Legal Law

Communities that attract retirees

In 2008, the North Carolina General Assembly created a Certified Community Retirement Program to be administered by the North Carolina Department of Commerce. This is a community development program for those cities that want to attract retirees to their area as an economic and community development strategy.

The program designates a city with the quality of life desired by the older community. The potential benefits to making a city attractive to retirees are substantial: accumulated wealth brought to the area, developers attracted to building affordable housing and senior facilities, existing retirees remain in the community.

Texas has been very successful with its Certified Retirement Communities (CRC) and estimates that each retirement home that moves into the state creates 1.5 jobs. The GO TEXAN Certified Community Retirement Program has been in operation since 2006 and is currently updating information on the impact of CRCs on member communities. The City of Cuero, Texas has had its CRC designation for two years. Randall Malik, the Chief Executive Officer of Cuero Development Corporation, credits the newly constructed adult day care and assisted living facilities in his city to the active marketing of Cuero as a Certified Retiree Community.


To be considered for certification, a local government must submit an application to the Department of Commerce’s Community Development Division. The city is evaluated on important criteria for retirees: affordable cost of living, low taxes, low crime rate, quality health care, recreation, educational and cultural opportunities, and a welcoming community. Population size does not deter certification, nor does a rural or urban setting. The lack of affordable senior housing is also not a problem because, if certified, developers could be swayed to build. The designation has a useful life of five years, after which communities will need to consider recertification at the end of the five-year period.


The Department of Commerce has established qualification criteria for a Certified Retiree Community.

  1. Be located within 30 miles of a hospital or emergency medical services (does not have to be within city limits).
  2. Get support from churches, clubs, businesses, the media.
  3. Submit an application fee for the 21st Century Communities program of $ 10,000. If the city does not receive the certification, the $ 10,000 will be returned.
  4. Submit a complete marketing and public relations plan designed to achieve the purpose of the Program to the Department of Commerce.
  5. Submit a long-term plan outlining the steps the community will take to maintain or enhance its attractiveness as a retirement destination.
  6. Establish a retiree attraction committee that must be in place for six months before the city can apply for certification. Applications are received twice a year in January and June / July, and it takes several months to review. The committee:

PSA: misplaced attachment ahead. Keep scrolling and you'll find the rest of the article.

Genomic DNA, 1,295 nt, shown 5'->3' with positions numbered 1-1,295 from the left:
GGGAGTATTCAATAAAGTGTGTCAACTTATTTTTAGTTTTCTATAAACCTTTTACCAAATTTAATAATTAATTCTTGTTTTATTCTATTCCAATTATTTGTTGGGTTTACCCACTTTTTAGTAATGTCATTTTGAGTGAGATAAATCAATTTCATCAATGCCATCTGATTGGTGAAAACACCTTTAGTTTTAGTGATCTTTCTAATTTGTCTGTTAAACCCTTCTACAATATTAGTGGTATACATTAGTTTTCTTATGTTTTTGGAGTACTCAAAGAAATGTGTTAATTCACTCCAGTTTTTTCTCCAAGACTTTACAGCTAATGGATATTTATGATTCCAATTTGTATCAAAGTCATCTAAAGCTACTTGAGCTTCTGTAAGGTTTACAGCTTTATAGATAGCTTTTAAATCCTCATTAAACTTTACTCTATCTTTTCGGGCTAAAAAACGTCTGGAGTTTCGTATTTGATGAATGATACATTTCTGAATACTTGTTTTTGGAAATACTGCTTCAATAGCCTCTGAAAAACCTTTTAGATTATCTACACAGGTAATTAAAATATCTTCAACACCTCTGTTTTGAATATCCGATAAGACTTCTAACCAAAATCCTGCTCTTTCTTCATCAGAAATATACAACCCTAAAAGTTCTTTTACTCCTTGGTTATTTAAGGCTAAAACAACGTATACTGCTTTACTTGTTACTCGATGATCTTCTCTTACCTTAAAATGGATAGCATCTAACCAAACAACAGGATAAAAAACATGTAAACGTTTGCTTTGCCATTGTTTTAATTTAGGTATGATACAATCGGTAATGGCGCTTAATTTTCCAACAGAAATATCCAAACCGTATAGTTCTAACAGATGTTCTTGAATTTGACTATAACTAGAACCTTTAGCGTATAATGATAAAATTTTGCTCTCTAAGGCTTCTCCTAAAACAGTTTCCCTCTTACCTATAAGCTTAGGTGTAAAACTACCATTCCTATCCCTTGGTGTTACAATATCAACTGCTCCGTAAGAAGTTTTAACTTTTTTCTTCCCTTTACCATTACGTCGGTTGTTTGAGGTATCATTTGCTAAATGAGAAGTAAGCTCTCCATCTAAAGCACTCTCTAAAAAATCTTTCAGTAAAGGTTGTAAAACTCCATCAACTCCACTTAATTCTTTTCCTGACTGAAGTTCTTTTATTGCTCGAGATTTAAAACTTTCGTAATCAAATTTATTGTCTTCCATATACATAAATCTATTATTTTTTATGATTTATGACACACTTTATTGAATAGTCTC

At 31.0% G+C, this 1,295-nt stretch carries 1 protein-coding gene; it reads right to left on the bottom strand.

• Assess the community and submit a report to the Department.
  • Sends a representative from the committee to state training meetings held by the 21S t Century Communities Program.
  • It raises the necessary funds to execute the Program, organizes special events, and promotes and coordinates the Program with local entities.
  • Establishes a community image, evaluates target markets, and develops a marketing and public relations plan designed to achieve the purpose of the program.
  • Develops a system that identifies and contacts current and potential retirees who will provide tour guides when prospects visit the community, invite prospects to special community events, and maintain ongoing contact with prospects until the prospect makes a decision on the place of retirement.

Communities selected for certification will receive inclusion in statewide marketing efforts, technical assistance, networking opportunities, and grants to support their program.


When retirees seek a Retiree Community, the North Carolina state certification process has already completed a large part of the screening process. The retiree can be sure that the city will be welcoming and will have a minimum level of facilities and services.

At the time of this article, Lumberton, North Carolina was the only Certified Retiree Community in North Carolina, developed in 2010. Connie Russ is the Lumberton Retiree Recruiter / Center Development Coordinator and was instrumental, along with her committee, in the development of the certification program. for North Carolina. Currently, there are three other North Carolina cities certified as retirement communities: Asheboro, Marion, and Sanford.

For more information, you can visit: and look under Tourism. Programs and services

http: //

Leave a Reply

Your email address will not be published. Required fields are marked *